Interesting article in today’s Wall Street Journal about housing prices — the idea that homes in some areas might be undervalued, as the pricing pendulum has swung too far.
The gist is this: If you’re familiar with historical housing prices, you know that, relative to income, home values have remained stable. As the Journal points out
For decades, price-to-income levels have moved in tandem, with a specific housing market’s prices rising or falling in line with local residents’ incomes. Many economists say that makes the price-to-income ratio a good gauge for determining whether housing is undervalued or overvalued for a given market.
Specifically, home prices have been about 2.9x the average local annual income. (I.e., if the average household income in a neighborhood is $75,000, the average home will be worth about $217,000.)
Right now, in many areas, home prices are still above that 2.9 factor — that’s why some economists say we haven’t hit bottom. In Virginia Beach, for example, prices are still 47% above their historic price-to-income ratio; Richmond is about 42% above. (The U.S. as a whole is about 14% above.)
In contrast, some areas — notably Detroit and Las Vegas — have seen housing prices fall to well below historical price-to-income levels, meaning (at least in theory, this being economics) that they’re well undervalued. And people are beginning to take advantage.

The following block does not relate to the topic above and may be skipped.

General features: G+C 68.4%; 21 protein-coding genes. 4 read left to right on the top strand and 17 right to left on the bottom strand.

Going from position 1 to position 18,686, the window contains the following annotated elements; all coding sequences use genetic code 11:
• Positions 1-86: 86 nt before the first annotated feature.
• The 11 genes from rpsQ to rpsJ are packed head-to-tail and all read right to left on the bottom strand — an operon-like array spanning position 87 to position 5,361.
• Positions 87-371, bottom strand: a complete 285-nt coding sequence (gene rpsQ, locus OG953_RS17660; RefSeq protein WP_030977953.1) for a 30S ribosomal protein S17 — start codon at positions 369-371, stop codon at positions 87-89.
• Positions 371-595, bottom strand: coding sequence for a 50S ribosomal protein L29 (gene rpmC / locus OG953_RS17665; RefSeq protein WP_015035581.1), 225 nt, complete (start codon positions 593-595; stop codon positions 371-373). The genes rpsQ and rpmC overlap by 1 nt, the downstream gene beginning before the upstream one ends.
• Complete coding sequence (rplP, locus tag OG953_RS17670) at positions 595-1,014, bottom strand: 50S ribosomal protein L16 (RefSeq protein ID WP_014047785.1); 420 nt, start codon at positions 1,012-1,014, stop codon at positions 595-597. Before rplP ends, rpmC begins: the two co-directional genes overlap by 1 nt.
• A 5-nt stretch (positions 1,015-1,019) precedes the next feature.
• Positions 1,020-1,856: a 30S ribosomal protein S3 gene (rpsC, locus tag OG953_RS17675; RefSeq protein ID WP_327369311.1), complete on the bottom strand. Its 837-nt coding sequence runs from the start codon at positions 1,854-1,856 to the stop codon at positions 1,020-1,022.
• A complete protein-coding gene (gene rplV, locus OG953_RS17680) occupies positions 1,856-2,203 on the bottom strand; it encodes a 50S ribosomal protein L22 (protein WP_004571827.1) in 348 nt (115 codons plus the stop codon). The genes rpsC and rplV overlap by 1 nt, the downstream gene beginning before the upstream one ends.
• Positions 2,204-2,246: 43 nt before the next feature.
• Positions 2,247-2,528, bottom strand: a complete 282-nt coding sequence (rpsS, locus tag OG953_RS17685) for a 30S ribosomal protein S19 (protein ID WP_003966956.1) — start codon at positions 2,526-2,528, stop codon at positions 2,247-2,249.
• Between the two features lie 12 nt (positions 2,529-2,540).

“Values dropped so far that there are just great bargains,” said Dan Elsea, president of brokerage services for Real Estate One in the Detroit area. For years, layoffs in the automobile sector contributed to a “total freeze on activity,” he said. But over the past six months, as the industry has recovered, “you have this dam burst of people saying, ‘We’re ready to buy.'”
Many of those buyers, the article says, are people looking to rent the property — with a booming rental market, they’re finding a tidy profit awaits.
You might think, “Eventually the pendulum will swing back. That’s how these things work.” And you might be right. But Zillow’s chief economist, Stan Humphries, isn’t so sure:
Prices could keep falling in “undervalued” markets that are struggling with an oversupply of foreclosures or where high unemployment limits the pool of potential home buyers. “There’s no iron law that says a market will return to its historical average,” said Mr. Humphries.